L. Douglas Wilder School of Government and Public Affairs

L. Douglas Wilder School of Government and Public Affairs



Kaine Leads U.S. Senate Race by 23 Points, Wilder School Poll Shows

August 8, 2018


Democratic U.S. Sen. Tim Kaine holds a commanding 23-point lead — 49 percent to 26 percent — over Republican challenger Corey Stewart among likely voters in Virginia’s Senate race, according to a new statewide poll by the L. Douglas Wilder School of Government and Public Affairs at Virginia Commonwealth University. Twenty percent of likely voters and 57 percent of independents remain undecided.

Stewart is attracting only 66 percent of Republican or Republican-leaning respondents so far and trailing Kaine by more than a 2-to-1 margin among those independents who have already decided for whom they will vote. By contrast, Kaine has the support of 88 percent of Democrats.

The poll, a random sample of 802 adults in Virginia conducted by landline and cell telephone from July 10-30, has a margin of error of 3.49 percent. Likely voter estimates have a margin of error of 3.59 percent.

Kaine is winning every key demographic category. Kaine’s lead is significantly larger among women (56 percent to 21 percent) but he also leads among men (40 percent to 33 percent). Similarly, Kaine leads by a wide margin among minority respondents (74 percent to 7 percent) but also by a small margin among white respondents (39 percent to 35 percent). Respondents ages 18 to 34 and those with some college or a college degree were also significantly more likely to favor Kaine.

The poll also asked respondents which party they would rather see in control of Congress. A narrow majority of 51 percent of respondents said they would rather see the Democrats control Congress. That compares to 32 percent who would prefer Republican control, giving a 19-point margin to Democrats, a finding that may indicate a possible blue wave in several congressional races. A stronger alignment among Democrats (91 percent prefer Democratic control of Congress) than among Republicans (where only 80 percent prefer Republican control and 16 percent are undecided) appears to drive the Democrats’ lead and may indicate some level of tension between the preferences of Virginia Republicans and the national leadership of the Republican party. Independents, on the other hand, are still mostly (57 percent) undecided.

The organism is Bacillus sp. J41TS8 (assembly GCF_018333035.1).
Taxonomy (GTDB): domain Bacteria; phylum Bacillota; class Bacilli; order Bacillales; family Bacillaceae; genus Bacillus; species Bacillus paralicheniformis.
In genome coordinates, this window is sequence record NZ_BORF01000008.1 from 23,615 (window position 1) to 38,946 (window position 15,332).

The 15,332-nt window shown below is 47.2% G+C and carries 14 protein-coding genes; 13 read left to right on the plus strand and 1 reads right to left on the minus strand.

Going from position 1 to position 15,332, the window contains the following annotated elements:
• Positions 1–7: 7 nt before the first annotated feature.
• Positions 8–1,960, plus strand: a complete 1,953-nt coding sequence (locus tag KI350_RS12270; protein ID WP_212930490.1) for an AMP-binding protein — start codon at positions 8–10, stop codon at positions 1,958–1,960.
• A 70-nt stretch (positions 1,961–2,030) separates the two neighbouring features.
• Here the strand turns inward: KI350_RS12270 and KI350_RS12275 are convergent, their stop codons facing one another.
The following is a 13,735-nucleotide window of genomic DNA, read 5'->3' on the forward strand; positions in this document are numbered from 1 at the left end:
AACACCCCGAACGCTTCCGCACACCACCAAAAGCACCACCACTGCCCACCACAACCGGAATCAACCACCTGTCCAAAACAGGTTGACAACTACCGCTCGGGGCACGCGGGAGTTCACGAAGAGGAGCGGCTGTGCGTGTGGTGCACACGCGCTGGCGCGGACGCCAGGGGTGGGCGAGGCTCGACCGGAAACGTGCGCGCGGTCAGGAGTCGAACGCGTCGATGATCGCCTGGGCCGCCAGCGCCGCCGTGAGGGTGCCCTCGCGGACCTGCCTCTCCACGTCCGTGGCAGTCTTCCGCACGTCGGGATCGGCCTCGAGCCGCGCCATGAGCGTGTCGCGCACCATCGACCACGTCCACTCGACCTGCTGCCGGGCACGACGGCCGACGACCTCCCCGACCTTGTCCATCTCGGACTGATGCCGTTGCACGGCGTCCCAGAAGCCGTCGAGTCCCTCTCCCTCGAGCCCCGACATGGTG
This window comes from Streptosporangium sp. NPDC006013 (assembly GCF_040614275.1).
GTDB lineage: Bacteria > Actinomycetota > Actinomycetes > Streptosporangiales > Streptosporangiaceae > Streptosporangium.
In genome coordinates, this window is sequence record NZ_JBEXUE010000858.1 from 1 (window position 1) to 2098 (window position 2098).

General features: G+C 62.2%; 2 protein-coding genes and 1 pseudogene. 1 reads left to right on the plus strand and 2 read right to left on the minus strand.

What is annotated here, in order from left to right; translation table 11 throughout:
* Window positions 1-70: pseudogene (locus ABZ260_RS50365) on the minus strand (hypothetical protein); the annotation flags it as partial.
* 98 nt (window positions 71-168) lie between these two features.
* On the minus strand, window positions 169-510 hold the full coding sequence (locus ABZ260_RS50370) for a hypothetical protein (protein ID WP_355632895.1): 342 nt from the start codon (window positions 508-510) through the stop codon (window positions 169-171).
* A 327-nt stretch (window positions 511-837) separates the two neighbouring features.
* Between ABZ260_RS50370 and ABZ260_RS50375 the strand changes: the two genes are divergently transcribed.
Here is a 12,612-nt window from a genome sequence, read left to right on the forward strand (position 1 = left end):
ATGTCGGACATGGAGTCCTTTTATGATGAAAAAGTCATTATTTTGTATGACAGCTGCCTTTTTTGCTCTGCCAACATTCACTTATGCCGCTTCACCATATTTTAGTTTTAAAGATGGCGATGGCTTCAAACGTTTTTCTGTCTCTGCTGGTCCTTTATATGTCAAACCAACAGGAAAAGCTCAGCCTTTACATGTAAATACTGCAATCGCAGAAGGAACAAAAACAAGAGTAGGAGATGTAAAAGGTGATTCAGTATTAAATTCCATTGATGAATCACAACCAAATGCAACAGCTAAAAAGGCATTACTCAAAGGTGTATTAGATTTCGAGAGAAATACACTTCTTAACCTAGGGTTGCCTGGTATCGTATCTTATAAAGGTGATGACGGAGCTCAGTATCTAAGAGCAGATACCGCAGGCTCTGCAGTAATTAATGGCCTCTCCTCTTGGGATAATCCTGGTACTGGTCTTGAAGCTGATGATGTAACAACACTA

Amid the furor over the Trump administration’s “zero tolerance” immigration policy, which seeks to deport all undocumented immigrants, the poll also finds that a plurality of Virginians (48 percent, up from 39 percent in 2017) would like to see only those undocumented immigrants who have been convicted of serious crimes targeted for deportation. Twenty-seven percent want to see all undocumented immigrants deported, 18 percent prefer targeting those convicted of any crime and only 3 percent support no deportations of undocumented immigrants. 

In other findings, the poll shows that only 16 percent of Virginians want the Virginia General Assembly in charge of legislative redistricting after the 2020 census — 24 percent favor a panel of local and state experts and 20 percent favor a citizen commission. 

For a PDF of the 22-page report, including complete question wording and detailed tables of results, go to oppo.vcu.edu.

On Friday, Aug. 10, the Wilder School’s Center for Public Policy will release further poll results measuring Virginians’ views on several policy issues facing localities, including whether localities should be able to restrict the carrying of weapons at public gatherings such as protests or festivals.